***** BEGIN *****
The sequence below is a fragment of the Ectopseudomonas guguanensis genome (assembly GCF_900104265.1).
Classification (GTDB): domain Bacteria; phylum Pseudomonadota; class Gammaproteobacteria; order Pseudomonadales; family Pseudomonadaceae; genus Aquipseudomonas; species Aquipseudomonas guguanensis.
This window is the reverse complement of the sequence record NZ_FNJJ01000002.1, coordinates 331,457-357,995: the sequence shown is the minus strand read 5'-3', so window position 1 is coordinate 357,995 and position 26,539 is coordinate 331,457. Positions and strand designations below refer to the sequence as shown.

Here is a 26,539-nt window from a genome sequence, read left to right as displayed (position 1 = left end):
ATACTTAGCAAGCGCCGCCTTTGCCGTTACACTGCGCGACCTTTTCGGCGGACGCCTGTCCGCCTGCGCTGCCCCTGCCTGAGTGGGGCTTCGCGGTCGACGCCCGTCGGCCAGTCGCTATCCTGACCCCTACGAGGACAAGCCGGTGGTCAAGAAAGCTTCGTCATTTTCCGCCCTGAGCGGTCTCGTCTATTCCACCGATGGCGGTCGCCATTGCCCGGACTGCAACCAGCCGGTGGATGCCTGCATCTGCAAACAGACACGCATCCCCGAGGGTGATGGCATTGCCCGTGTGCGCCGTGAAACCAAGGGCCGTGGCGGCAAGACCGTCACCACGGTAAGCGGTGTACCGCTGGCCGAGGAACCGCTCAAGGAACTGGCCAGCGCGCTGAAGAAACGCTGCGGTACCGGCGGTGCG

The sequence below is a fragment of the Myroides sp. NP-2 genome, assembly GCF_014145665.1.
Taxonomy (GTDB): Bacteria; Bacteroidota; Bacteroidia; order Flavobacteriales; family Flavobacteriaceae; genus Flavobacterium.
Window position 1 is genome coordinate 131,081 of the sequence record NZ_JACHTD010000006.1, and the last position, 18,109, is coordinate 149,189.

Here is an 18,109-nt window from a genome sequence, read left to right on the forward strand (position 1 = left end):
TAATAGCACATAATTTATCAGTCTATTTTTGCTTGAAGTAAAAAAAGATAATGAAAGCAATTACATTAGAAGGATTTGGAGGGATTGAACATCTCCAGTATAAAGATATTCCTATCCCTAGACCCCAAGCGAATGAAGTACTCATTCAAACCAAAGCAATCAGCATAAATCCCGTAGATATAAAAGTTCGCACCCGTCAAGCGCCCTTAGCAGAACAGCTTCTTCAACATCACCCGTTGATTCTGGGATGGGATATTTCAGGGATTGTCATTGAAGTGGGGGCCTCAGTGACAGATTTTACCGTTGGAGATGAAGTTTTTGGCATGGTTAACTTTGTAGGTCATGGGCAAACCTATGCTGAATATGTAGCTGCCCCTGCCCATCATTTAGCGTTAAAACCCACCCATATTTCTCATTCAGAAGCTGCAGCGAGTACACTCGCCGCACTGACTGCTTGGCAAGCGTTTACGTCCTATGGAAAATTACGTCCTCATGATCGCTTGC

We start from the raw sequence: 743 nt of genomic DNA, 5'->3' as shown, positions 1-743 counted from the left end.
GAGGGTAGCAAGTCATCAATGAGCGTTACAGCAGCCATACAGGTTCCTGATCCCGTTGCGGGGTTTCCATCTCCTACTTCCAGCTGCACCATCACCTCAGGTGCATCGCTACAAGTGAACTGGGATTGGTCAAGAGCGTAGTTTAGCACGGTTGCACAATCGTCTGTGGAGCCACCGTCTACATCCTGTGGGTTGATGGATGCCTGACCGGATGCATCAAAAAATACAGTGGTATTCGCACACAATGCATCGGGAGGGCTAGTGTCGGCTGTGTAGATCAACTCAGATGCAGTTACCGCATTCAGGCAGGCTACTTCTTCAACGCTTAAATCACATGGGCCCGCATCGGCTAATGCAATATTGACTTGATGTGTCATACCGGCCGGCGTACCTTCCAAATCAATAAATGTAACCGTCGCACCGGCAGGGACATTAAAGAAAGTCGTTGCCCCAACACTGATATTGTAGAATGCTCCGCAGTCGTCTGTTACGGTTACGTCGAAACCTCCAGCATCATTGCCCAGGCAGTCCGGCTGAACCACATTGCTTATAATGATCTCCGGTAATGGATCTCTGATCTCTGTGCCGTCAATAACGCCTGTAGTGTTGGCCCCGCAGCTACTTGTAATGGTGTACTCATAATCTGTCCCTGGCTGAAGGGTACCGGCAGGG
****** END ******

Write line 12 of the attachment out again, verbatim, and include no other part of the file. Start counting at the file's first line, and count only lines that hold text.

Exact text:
GAGGGTAGCAAGTCATCAATGAGCGTTACAGCAGCCATACAGGTTCCTGATCCCGTTGCGGGGTTTCCATCTCCTACTTCCAGCTGCACCATCACCTCAGGTGCATCGCTACAAGTGAACTGGGATTGGTCAAGAGCGTAGTTTAGCACGGTTGCACAATCGTCTGTGGAGCCACCGTCTACATCCTGTGGGTTGATGGATGCCTGACCGGATGCATCAAAAAATACAGTGGTATTCGCACACAATGCATCGGGAGGGCTAGTGTCGGCTGTGTAGATCAACTCAGATGCAGTTACCGCATTCAGGCAGGCTACTTCTTCAACGCTTAAATCACATGGGCCCGCATCGGCTAATGCAATATTGACTTGATGTGTCATACCGGCCGGCGTACCTTCCAAATCAATAAATGTAACCGTCGCACCGGCAGGGACATTAAAGAAAGTCGTTGCCCCAACACTGATATTGTAGAATGCTCCGCAGTCGTCTGTTACGGTTACGTCGAAACCTCCAGCATCATTGCCCAGGCAGTCCGGCTGAACCACATTGCTTATAATGATCTCCGGTAATGGATCTCTGATCTCTGTGCCGTCAATAACGCCTGTAGTGTTGGCCCCGCAGCTACTTGTAATGGTGTACTCATAATCTGTCCCTGGCTGAAGGGTACCGGCAGGG